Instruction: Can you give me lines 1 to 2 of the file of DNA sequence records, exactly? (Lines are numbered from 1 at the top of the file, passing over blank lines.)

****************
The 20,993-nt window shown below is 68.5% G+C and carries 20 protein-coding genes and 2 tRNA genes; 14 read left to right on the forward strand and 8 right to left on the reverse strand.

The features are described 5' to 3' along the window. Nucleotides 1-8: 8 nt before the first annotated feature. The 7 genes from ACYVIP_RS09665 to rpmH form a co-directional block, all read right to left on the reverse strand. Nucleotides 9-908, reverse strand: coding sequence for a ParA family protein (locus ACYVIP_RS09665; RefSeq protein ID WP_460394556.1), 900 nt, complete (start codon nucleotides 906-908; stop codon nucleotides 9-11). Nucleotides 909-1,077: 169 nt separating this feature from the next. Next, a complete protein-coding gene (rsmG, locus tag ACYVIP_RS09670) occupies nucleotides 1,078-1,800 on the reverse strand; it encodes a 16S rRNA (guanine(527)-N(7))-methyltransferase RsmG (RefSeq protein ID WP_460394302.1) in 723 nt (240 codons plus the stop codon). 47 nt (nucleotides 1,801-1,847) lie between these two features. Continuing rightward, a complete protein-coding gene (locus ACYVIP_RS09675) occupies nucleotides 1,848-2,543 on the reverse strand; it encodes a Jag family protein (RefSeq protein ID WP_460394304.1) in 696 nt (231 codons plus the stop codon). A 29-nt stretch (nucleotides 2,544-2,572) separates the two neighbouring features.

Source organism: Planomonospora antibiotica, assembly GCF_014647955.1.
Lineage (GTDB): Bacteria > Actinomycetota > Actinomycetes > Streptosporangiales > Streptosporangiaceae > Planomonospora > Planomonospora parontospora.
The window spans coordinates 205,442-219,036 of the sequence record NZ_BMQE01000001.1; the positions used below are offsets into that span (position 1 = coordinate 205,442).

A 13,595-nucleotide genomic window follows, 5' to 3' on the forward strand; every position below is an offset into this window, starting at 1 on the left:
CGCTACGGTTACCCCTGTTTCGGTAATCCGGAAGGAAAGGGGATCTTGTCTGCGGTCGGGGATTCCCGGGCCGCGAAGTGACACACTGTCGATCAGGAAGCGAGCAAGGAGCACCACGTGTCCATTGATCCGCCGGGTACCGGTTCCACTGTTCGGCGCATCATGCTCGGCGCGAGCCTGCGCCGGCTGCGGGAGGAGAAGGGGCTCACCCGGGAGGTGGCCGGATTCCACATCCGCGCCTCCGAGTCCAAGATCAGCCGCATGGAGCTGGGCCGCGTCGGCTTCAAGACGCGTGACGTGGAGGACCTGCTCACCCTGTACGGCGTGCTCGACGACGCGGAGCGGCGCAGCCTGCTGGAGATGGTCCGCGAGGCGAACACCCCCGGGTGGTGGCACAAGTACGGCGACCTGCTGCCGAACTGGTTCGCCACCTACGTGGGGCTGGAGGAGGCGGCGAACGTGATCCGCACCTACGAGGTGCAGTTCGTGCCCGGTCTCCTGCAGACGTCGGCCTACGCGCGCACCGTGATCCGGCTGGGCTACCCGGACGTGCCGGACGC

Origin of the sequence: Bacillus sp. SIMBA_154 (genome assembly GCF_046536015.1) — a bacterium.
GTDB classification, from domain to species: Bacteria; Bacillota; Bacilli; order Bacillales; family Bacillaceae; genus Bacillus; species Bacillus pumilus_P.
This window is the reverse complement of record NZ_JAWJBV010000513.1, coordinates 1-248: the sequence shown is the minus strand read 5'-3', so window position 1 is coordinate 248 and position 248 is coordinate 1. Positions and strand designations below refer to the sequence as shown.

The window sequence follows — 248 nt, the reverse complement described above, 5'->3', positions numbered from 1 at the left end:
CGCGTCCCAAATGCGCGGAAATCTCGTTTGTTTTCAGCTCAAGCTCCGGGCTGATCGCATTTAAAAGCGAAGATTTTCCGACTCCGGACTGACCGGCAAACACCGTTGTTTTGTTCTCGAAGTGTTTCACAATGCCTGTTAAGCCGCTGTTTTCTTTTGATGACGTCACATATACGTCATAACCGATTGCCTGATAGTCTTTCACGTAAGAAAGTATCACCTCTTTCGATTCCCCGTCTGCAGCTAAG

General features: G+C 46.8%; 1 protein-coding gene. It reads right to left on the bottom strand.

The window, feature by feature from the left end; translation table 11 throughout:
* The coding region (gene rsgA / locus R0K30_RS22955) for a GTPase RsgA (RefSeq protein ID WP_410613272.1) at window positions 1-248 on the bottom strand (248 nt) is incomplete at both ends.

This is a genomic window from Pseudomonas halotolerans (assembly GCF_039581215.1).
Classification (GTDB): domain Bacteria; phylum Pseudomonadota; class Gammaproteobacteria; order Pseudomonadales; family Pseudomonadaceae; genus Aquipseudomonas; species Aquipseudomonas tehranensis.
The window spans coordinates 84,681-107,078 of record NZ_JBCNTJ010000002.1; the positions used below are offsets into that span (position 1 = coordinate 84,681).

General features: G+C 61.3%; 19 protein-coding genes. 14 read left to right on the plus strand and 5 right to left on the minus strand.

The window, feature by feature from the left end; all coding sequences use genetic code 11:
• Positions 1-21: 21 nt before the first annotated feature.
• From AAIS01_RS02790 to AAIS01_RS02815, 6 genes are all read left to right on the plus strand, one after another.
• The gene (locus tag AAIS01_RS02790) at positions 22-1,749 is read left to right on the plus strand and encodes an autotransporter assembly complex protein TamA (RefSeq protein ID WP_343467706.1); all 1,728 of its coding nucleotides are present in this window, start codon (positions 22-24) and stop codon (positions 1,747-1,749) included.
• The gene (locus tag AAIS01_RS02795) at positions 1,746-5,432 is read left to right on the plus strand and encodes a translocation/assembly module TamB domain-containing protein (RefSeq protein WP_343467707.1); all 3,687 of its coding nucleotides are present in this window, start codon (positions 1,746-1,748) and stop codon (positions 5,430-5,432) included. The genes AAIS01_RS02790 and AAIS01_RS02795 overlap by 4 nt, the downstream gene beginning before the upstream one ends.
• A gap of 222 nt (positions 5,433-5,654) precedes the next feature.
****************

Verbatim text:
The 20,993-nt window shown below is 68.5% G+C and carries 20 protein-coding genes and 2 tRNA genes; 14 read left to right on the forward strand and 8 right to left on the reverse strand.

The features are described 5' to 3' along the window. Nucleotides 1-8: 8 nt before the first annotated feature. The 7 genes from ACYVIP_RS09665 to rpmH form a co-directional block, all read right to left on the reverse strand. Nucleotides 9-908, reverse strand: coding sequence for a ParA family protein (locus ACYVIP_RS09665; RefSeq protein ID WP_460394556.1), 900 nt, complete (start codon nucleotides 906-908; stop codon nucleotides 9-11). Nucleotides 909-1,077: 169 nt separating this feature from the next. Next, a complete protein-coding gene (rsmG, locus tag ACYVIP_RS09670) occupies nucleotides 1,078-1,800 on the reverse strand; it encodes a 16S rRNA (guanine(527)-N(7))-methyltransferase RsmG (RefSeq protein ID WP_460394302.1) in 723 nt (240 codons plus the stop codon). 47 nt (nucleotides 1,801-1,847) lie between these two features. Continuing rightward, a complete protein-coding gene (locus ACYVIP_RS09675) occupies nucleotides 1,848-2,543 on the reverse strand; it encodes a Jag family protein (RefSeq protein ID WP_460394304.1) in 696 nt (231 codons plus the stop codon). A 29-nt stretch (nucleotides 2,544-2,572) separates the two neighbouring features.